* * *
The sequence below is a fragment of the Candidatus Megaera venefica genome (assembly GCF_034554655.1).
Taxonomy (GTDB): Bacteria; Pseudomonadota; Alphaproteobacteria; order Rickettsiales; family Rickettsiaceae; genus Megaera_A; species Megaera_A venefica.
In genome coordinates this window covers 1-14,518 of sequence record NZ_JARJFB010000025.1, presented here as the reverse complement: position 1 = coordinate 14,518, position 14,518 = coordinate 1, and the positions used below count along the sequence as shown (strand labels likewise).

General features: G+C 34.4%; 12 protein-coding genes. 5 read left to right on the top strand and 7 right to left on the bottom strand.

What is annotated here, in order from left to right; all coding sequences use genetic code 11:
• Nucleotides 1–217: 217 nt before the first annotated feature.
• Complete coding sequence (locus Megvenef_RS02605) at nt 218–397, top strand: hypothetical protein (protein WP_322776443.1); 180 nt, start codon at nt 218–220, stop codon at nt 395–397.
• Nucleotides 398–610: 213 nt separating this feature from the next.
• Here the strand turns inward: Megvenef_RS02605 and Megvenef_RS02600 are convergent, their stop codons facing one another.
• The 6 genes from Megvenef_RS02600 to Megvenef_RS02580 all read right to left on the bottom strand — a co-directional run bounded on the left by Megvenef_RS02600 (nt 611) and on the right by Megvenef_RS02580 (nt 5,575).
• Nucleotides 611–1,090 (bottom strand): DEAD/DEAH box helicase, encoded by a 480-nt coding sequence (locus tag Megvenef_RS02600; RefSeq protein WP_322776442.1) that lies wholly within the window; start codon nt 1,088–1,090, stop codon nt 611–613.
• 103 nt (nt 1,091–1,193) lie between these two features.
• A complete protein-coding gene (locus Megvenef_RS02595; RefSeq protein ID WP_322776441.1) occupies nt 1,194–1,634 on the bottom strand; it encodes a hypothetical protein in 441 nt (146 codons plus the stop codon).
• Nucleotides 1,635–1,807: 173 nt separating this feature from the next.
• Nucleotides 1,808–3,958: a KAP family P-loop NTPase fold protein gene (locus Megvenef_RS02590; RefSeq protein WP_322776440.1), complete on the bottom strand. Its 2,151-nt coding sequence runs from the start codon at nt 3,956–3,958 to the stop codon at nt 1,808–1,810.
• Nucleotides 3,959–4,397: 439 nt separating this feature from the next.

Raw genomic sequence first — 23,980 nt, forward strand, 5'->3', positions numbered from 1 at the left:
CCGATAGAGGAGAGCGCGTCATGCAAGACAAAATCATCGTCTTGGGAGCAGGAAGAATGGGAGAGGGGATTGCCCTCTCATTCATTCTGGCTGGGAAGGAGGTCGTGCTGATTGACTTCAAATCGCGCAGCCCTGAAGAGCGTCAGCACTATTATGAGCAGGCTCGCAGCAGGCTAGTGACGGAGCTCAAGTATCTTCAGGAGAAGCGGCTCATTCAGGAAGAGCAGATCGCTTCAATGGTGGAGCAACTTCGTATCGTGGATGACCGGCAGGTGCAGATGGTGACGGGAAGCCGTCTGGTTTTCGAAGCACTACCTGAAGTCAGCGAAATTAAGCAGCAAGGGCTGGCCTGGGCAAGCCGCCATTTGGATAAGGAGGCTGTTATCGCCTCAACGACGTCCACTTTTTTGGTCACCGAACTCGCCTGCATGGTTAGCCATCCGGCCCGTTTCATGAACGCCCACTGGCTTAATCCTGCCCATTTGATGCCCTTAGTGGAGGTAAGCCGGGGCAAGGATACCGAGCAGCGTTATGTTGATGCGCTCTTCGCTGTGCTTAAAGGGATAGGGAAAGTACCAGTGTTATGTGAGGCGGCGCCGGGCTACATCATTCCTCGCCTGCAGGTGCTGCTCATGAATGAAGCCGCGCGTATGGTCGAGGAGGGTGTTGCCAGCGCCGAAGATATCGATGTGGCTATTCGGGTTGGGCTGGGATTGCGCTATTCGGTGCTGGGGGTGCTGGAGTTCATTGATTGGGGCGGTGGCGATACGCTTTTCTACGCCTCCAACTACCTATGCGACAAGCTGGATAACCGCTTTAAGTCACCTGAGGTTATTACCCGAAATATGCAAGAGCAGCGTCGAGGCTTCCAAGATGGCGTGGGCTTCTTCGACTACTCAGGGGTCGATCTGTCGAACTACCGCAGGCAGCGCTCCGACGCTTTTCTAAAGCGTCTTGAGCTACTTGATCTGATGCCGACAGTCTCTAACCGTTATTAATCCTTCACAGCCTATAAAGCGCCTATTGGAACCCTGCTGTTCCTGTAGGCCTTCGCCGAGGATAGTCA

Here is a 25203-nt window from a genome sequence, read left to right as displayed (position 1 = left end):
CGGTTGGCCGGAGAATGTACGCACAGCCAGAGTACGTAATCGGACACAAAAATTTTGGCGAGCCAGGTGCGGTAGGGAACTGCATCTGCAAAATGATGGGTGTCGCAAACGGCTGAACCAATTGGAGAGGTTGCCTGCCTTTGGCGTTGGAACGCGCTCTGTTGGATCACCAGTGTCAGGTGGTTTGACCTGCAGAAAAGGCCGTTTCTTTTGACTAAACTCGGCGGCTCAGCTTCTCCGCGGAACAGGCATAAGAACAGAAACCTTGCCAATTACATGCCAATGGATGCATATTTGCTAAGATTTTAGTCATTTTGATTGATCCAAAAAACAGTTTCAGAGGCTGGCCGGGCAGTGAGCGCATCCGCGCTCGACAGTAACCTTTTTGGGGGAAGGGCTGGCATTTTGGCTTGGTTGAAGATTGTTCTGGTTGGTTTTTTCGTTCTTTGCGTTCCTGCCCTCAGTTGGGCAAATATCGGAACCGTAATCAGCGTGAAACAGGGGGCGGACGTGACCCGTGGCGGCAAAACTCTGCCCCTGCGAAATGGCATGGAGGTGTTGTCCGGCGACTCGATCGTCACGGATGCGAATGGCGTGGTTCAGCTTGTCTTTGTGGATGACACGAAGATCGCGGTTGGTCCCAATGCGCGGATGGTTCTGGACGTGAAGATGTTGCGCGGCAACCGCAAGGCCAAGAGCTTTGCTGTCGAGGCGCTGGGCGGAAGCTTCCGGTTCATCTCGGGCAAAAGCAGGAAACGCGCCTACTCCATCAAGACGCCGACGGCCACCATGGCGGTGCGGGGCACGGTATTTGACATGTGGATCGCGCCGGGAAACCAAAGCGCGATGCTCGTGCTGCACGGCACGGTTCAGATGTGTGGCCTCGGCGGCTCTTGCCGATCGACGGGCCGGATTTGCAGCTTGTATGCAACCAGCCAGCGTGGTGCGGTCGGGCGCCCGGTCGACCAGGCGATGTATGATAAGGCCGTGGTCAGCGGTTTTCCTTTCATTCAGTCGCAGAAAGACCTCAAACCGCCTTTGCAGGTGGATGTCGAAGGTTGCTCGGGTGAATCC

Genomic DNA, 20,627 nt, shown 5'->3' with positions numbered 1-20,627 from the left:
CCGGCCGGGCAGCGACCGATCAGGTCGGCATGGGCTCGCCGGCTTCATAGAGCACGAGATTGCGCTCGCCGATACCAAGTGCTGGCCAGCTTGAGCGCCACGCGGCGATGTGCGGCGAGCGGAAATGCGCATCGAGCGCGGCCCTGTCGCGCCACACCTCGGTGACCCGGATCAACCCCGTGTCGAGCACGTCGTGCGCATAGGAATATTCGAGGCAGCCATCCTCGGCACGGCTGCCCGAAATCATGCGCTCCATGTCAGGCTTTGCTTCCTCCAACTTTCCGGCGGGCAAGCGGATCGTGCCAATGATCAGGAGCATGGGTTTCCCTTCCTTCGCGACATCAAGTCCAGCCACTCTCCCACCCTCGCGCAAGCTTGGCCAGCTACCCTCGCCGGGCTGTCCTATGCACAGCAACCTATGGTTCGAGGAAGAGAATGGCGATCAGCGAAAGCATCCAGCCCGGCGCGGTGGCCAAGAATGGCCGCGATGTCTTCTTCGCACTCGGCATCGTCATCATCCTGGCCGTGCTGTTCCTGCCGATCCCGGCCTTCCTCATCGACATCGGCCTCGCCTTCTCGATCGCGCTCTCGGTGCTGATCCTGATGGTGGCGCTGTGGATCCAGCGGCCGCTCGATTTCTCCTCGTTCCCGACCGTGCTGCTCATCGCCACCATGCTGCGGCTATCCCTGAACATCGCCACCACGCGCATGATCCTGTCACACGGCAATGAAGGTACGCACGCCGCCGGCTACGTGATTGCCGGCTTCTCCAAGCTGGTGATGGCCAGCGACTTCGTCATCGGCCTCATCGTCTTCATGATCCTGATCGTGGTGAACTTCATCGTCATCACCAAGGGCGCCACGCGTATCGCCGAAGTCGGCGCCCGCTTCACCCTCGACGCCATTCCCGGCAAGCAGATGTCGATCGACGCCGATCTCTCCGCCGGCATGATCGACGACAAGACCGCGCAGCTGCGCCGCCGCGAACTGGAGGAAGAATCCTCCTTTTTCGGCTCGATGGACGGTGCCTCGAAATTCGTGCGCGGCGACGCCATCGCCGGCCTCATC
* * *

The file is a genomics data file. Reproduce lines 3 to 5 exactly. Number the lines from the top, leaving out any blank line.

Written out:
In genome coordinates this window covers 1-14,518 of sequence record NZ_JARJFB010000025.1, presented here as the reverse complement: position 1 = coordinate 14,518, position 14,518 = coordinate 1, and the positions used below count along the sequence as shown (strand labels likewise).

General features: G+C 34.4%; 12 protein-coding genes. 5 read left to right on the top strand and 7 right to left on the bottom strand.

What is annotated here, in order from left to right; all coding sequences use genetic code 11: